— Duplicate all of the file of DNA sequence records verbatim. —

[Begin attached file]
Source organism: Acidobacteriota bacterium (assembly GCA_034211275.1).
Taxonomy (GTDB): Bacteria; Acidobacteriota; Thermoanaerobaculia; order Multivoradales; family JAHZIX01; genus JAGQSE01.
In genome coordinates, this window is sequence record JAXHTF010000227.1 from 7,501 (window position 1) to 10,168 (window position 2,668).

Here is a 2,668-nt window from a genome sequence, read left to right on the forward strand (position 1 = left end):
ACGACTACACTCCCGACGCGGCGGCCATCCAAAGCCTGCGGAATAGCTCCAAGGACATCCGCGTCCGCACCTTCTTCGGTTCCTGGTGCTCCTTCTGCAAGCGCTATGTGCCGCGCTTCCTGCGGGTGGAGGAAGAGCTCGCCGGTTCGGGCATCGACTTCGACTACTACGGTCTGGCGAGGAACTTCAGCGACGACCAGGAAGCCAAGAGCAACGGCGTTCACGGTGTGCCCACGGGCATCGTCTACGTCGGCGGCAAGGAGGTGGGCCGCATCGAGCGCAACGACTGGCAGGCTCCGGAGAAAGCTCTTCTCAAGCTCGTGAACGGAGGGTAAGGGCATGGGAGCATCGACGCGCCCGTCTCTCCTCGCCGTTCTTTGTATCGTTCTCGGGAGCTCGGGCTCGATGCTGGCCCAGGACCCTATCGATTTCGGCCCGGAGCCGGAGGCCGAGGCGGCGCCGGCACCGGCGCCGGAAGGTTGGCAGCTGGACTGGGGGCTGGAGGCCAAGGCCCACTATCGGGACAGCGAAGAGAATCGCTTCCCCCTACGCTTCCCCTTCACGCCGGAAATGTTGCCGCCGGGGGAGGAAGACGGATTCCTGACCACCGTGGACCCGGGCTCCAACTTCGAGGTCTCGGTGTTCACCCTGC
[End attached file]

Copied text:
Source organism: Acidobacteriota bacterium (assembly GCA_034211275.1).
Taxonomy (GTDB): Bacteria; Acidobacteriota; Thermoanaerobaculia; order Multivoradales; family JAHZIX01; genus JAGQSE01.
In genome coordinates, this window is sequence record JAXHTF010000227.1 from 7,501 (window position 1) to 10,168 (window position 2,668).

Here is a 2,668-nt window from a genome sequence, read left to right on the forward strand (position 1 = left end):
ACGACTACACTCCCGACGCGGCGGCCATCCAAAGCCTGCGGAATAGCTCCAAGGACATCCGCGTCCGCACCTTCTTCGGTTCCTGGTGCTCCTTCTGCAAGCGCTATGTGCCGCGCTTCCTGCGGGTGGAGGAAGAGCTCGCCGGTTCGGGCATCGACTTCGACTACTACGGTCTGGCGAGGAACTTCAGCGACGACCAGGAAGCCAAGAGCAACGGCGTTCACGGTGTGCCCACGGGCATCGTCTACGTCGGCGGCAAGGAGGTGGGCCGCATCGAGCGCAACGACTGGCAGGCTCCGGAGAAAGCTCTTCTCAAGCTCGTGAACGGAGGGTAAGGGCATGGGAGCATCGACGCGCCCGTCTCTCCTCGCCGTTCTTTGTATCGTTCTCGGGAGCTCGGGCTCGATGCTGGCCCAGGACCCTATCGATTTCGGCCCGGAGCCGGAGGCCGAGGCGGCGCCGGCACCGGCGCCGGAAGGTTGGCAGCTGGACTGGGGGCTGGAGGCCAAGGCCCACTATCGGGACAGCGAAGAGAATCGCTTCCCCCTACGCTTCCCCTTCACGCCGGAAATGTTGCCGCCGGGGGAGGAAGACGGATTCCTGACCACCGTGGACCCGGGCTCCAACTTCGAGGTCTCGGTGTTCACCCTGC